Trends And Tips For A Fulfilling Life At Any Age

By Copley News Service

November 16, 2007 7 min read


Trends and tips for a fulfilling life at any age

Copley News Service


Age-related eye problems in Americans are expected to double over the next few years as baby boomers top 65. Many of those same baby boomers are planning to stay in their homes, which creates the potential for hazards related to poor eyesight.

The American Foundation for the Blind has a new online information site that provides advice for caregivers and the visually impaired on how to adapt a home to increase safety.

Here are some tips from the site:

-- Color contrast. Bright colors make objects stand out. On stairways, place a brightly colored strip of tape along the edge of each step or paint the edge in a contrasting color.

-- Organization. Keeping things in the same place helps people with visual problems locate what they need easily. Eliminate clutter to avoid accidents.

-- Lighting. Make sure there's enough light in every room. Fluorescent is best because it produces fewer shadows.

For more tips, log on to (CNS)


As we age, it becomes harder to lose weight, according to a recent article.

"There are several metabolic factors working against us," said Sai Krupa Das, an assistant professor at the Friedman School of Nutrition at Tufts University in Boston.

Basal metabolic rate goes down beginning at age 40, according to the story. It takes fewer calories to maintain our bodies as we get older.

Our bodies also change as we age. The amount of fat increases and the amount of lean muscle decreases, according to the story.

"Since lean mass uses more energy in the body than fat, we burn fewer calories," the story reported.

And to top it all off, physical activity slows down as we get older. But there are things we can do. Plan to do 30 minutes of exercise a day with a combination of aerobic and strength training. Eat balanced, nutritious meals that control hunger and maintain blood glucose. (CNS)


AARP offers some general tips when flying. They include:

-- Take a photo of the contents of your bag as you pack it. If it's lost, you'll have an easier time filing a claim for your goods.

-- Carry all eyewear and medications with you. Make sure they are properly identified.

-- Pack coats and jackets in your luggage, if possible.

-- All shoes must be screened. Wear shoes that are easy to step in and out of.

-- Print out your boarding pass ahead of time.

-- Don't be on time -- be early.

-- When traveling with grandchildren, get authorization from parents for emergency care and keep necessary medicines on hand.

-- Take snacks, games, puzzles and books to occupy restless travelers.

-- To promote circulation when flying, perform leg and foot stretches and exercises while seated. Take strolls up and down the aisles when possible to increase circulation. And avoid sitting with your legs crossed. Sitting cross-legged decreases circulation. (CNS)


Feeling tired not only robs your productivity and pleasure, it can also make you cranky.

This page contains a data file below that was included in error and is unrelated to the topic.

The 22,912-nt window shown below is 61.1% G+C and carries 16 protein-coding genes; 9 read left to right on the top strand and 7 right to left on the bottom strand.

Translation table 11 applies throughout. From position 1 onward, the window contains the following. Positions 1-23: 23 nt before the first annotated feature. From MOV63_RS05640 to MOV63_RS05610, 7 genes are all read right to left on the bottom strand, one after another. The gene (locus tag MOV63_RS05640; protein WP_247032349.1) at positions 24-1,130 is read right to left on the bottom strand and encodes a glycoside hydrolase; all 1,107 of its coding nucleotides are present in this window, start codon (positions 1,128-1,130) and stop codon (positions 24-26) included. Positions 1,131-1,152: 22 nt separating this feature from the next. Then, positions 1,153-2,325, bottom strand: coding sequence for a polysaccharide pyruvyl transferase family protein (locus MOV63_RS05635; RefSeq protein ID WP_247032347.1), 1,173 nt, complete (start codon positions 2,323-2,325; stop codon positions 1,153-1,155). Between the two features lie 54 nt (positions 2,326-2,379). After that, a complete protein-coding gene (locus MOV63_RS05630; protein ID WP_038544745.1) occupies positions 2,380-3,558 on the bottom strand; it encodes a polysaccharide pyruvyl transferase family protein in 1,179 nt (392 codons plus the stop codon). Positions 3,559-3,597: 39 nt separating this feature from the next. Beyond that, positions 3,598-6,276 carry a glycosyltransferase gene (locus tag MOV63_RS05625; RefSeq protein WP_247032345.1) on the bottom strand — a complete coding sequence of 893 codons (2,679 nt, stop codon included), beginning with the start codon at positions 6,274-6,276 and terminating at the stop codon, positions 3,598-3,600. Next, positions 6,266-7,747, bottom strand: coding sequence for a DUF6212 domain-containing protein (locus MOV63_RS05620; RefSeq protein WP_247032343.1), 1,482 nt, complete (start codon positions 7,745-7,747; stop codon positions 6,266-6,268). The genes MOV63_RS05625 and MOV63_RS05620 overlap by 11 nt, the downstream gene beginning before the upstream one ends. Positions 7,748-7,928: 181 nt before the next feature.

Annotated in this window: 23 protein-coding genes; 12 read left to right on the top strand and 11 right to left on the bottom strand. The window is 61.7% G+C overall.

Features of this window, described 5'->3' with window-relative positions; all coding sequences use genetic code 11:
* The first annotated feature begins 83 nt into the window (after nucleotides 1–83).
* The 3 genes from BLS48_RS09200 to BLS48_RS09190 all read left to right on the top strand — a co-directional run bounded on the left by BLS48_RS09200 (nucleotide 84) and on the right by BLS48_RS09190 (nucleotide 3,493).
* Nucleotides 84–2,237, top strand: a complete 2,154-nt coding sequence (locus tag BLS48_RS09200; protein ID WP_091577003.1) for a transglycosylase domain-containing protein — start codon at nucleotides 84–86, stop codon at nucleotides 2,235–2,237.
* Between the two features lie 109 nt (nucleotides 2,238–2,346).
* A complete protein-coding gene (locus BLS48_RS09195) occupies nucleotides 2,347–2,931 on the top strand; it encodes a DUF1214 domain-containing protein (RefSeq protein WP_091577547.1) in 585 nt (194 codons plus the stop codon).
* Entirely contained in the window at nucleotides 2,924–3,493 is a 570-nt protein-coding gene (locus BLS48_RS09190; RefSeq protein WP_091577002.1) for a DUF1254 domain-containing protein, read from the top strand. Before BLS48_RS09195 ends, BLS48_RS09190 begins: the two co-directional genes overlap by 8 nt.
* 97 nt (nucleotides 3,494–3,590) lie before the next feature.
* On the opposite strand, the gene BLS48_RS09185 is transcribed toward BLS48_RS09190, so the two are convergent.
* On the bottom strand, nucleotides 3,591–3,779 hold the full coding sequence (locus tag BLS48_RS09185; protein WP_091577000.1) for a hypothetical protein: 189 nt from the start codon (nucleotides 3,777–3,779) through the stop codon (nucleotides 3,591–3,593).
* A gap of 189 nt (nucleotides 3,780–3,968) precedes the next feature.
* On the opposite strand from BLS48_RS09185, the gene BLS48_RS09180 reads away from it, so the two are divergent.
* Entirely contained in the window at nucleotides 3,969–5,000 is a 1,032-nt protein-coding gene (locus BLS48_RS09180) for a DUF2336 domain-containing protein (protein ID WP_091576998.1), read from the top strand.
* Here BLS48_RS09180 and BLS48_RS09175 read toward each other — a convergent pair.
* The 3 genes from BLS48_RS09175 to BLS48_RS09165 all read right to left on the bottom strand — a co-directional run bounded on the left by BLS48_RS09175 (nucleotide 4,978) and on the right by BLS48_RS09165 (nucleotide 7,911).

If you are feeling more tired and run-down as you get older, a health article offers several recommendations to boost your energy. They are:

-- Eating five or six small meals a day can give you the constant fuel you need. Taking vitamin B also can give you a boost.

-- Drinking lots of water and low-sugar drinks helps ensure that nutrients get where they need to go in your body.

-- Getting at least seven to eight hours of sleep at the same time every night will keep your rested and alert. Researchers have found that naps can enhance learning.

-- Try to eliminate stress. Some quiet meditation every day can reduce stress and provide energy-boosting benefits.

-- Exercising the body with stretching, running and walking helps release potent feel-good hormones including endorphins, which can help boost energy even hours later, according to the article. A walk as short as 10 minutes can help increase energy. (CNS)


After nearly five decades of being forced into retirement at age 60, U.S. commercial airline pilots may soon be able to fly until age 65, according to an AARP Bulletin article.

The International Civil Aviation Organization cites a lack of evidence that healthy older pilots are riskier than their younger peers. ICAP recently ruled that a pilot can fly until age 65 as long as another pilot younger than 60 is in the cockpit.

Only the United States, France, Pakistan and Columbia don't automatically recognize the ruling. But it is believed that the United States will go along with the ruling, according to the article. (CNS)


From 1992 to 2004, the percentage of households 55 and older with overall debt grew faster than the rate of the overall population, according to a recent AARP Bulletin story.

"Those 75 and older packed it on most quickly: The average load for those households with debt shot up 160 percent to an average of $20,234 during this time, according to research by the Employee Benefit Research Institute, a nonpartisan group that studies economic security," the story reported.

Among households 65 and older, the average amount of credit card debt more than doubled from 1992 to 2004. Seniors approaching retirement are carrying "debt loads that their parents would not have considered," according to Sally Hurme of AARP.

Unmanageable debt is forcing some to delay retirement and causing others who are retired to rejoin the workforce. The story points out that seniors' debt levels began surging in the 1990s as health care, housing and energy costs began to rise. (CNS)

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